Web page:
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The garlic experiment

This season, with the hedge between the properties on the south side and the sad sack larch next door both gone, it’s opened up enough sun for tomatoes, and that experiment was a great success. I figure if there is enough sun for tomatoes there is going to be enough sun for garlic too. With that in mind, today I expanded the new flower garden up front by the book box, giving me enough room to plant plenty enough garlic to keep us happy next year.

Last week, Tuffy P came home with some garlic for planting. I don’t know what variety it is. However, it even came with handy-dandy fool-proof instructions. Screen Shot 2017-09-29 at 1.49.31 PM.jpg

How could I go wrong? I didn’t think I was going to be able to do this today because it was drizzling a bit earlier this morning, but that really didn’t amount to enough rain to wet the ground. Now it’s turned into a lovely sunny afternoon. Perfect.

2 Comments

  1. Salvelinas Fontinalis

    Garlic is a wonderful garden crop and it is pretty easy to be successful with it if you are able to ignore bad advice and listen to folks who have been growing garlic for 40 years. Here are some hints…
    1) Do not plant garlic in Toronto now. Just dont.. Spring planted garlic is a guaranteed fail so garlic indeed must be planted in the fall but not yet. When you plant garlic in the fall it will start taking up moisture right away and it will start growing roots within about a week. About 3 weeks later it will initiate green top growth. All that is normal but it isnt what you want to happen. The problem is that if you plant too early that green top growth may break through the soil surface, start photosynthesis and start growing furiously and then when it gets really cold in February there is a high probability that the top growth will freeze and the plant will simply die. What you want to happen is for the roots to start growing just before it gets really cold so that the top growth will not grow enough to break through the soil and ideally you would like the ground to freeze with no green growth visible. If you can achieve that with enough time to have root growth started then garlic can survive an arctic winter. I live about 50 miles north of Toronto and I traditionally plant in the first week of November, so for Toronto the second or 3rd week of November should be about right.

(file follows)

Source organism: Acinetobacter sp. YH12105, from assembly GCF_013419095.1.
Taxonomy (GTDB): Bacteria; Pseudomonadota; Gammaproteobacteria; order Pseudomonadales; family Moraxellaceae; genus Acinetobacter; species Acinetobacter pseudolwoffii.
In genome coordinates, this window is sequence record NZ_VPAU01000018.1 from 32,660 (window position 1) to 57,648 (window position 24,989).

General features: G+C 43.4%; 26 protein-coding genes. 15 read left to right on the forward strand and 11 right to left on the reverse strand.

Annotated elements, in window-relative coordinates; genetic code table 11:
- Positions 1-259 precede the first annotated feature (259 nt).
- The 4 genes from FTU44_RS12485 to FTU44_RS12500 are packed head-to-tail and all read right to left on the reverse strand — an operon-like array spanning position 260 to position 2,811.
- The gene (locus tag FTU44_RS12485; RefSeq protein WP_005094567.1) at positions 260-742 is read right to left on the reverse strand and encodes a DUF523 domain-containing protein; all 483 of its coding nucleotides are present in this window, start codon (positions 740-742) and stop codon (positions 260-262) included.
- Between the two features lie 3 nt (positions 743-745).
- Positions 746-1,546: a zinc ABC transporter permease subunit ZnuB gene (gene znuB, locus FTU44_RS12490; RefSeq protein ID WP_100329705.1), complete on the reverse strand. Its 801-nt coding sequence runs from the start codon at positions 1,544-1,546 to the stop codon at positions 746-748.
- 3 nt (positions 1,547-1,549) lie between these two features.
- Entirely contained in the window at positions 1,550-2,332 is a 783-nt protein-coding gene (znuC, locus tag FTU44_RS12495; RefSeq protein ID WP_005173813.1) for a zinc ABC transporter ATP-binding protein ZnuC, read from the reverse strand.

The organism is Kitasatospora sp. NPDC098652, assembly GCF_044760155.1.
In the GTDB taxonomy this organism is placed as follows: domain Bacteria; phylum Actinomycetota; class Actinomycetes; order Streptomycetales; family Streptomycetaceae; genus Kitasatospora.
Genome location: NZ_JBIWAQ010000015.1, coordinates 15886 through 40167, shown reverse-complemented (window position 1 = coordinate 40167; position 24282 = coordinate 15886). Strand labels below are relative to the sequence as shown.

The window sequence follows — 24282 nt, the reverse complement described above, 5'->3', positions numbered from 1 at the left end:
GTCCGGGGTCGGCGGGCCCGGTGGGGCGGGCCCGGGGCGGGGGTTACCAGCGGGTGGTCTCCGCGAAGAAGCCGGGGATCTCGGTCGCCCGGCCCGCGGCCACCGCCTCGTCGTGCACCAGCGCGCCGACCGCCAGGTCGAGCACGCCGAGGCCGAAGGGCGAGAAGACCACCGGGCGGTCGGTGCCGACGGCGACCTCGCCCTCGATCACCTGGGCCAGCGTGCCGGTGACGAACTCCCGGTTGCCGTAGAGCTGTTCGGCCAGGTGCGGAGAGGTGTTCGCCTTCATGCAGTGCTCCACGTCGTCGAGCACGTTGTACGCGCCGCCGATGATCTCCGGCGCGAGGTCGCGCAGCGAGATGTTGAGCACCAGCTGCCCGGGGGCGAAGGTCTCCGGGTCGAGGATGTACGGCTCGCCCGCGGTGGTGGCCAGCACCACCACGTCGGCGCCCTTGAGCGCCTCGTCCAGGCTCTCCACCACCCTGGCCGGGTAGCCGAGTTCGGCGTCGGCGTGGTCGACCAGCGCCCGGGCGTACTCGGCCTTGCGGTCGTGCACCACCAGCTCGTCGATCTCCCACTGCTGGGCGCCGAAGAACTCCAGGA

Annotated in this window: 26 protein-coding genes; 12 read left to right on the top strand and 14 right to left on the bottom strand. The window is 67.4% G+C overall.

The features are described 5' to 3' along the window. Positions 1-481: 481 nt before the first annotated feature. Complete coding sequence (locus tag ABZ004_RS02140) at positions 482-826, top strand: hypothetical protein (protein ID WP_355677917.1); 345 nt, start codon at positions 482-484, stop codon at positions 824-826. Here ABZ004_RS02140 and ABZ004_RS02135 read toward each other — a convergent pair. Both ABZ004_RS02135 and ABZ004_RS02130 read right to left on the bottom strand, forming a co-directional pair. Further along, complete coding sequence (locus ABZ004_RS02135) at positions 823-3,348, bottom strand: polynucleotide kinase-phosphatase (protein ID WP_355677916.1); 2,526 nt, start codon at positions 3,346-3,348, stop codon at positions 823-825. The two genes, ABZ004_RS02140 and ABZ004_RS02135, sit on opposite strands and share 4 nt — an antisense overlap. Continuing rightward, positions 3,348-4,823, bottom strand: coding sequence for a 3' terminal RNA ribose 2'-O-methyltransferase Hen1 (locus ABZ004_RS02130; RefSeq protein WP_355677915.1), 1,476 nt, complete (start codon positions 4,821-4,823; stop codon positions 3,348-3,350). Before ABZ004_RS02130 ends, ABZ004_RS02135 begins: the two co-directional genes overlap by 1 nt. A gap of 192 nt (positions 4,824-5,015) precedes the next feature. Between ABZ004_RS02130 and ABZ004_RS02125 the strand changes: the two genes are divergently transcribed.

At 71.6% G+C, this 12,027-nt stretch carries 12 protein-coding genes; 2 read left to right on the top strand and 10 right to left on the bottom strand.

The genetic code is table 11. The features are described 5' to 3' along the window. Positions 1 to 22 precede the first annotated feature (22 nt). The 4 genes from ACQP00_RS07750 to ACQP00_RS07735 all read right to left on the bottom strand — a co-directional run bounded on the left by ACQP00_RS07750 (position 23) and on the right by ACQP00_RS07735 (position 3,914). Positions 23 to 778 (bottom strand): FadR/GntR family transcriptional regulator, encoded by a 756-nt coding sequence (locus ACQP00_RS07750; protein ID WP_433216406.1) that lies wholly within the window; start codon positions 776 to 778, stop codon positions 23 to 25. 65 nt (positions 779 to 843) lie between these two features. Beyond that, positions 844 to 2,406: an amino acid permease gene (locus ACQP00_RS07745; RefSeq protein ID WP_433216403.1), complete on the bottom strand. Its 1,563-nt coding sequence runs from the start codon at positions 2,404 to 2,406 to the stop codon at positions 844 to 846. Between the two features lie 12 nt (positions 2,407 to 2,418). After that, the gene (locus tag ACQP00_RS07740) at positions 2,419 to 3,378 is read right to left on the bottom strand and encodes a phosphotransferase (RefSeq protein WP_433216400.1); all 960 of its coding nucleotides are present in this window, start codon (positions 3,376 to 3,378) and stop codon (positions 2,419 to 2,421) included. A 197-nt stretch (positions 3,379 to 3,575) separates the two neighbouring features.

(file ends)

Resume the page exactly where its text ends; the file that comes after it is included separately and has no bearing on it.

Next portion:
2) To get spectacular garlic you should treat it as having 3 growing seasons. The first is that month or so right after you plant it when it is making roots. To get max root growth I dig in some fertilizer that is high in the last 2 numbers eg 0-10-10 or 0-20-20. You should not apply fertilizer that has a high first number which is nitrogen. Nitrogen will stimulate green top growth which is exactly what you dont want. The second growth season happens in early spring with the keyword being early. Think along the lines of as soon as the snow is gone in early March as the start of this phase. What you want at this stage is as much green top growth as you can push out of your plants. The more top growth you get the bigger will be your photosynthesis factory which will be used later for making nice big bulbs. Fertilize with a high nitrogen fertilizer as soon as the snow is gone to give the plants a kick start. Garlic will continue to make green top growth until roughly the longest day of the year ie 21 June. Simply put, the bigger and healthier your plant is by June 21 the bigger and tastier your harvested bulbs will be. I will sometimes give garlic a second feeding of nitrogen in early May. Once the days begin to get shorter ie June 22 the garlic will wind down the top growth process and use those nice big plants to photosynthesize food for making the bulbs. At the stage the only thing you can do to help is to control the weeds and dont let the ground dry out.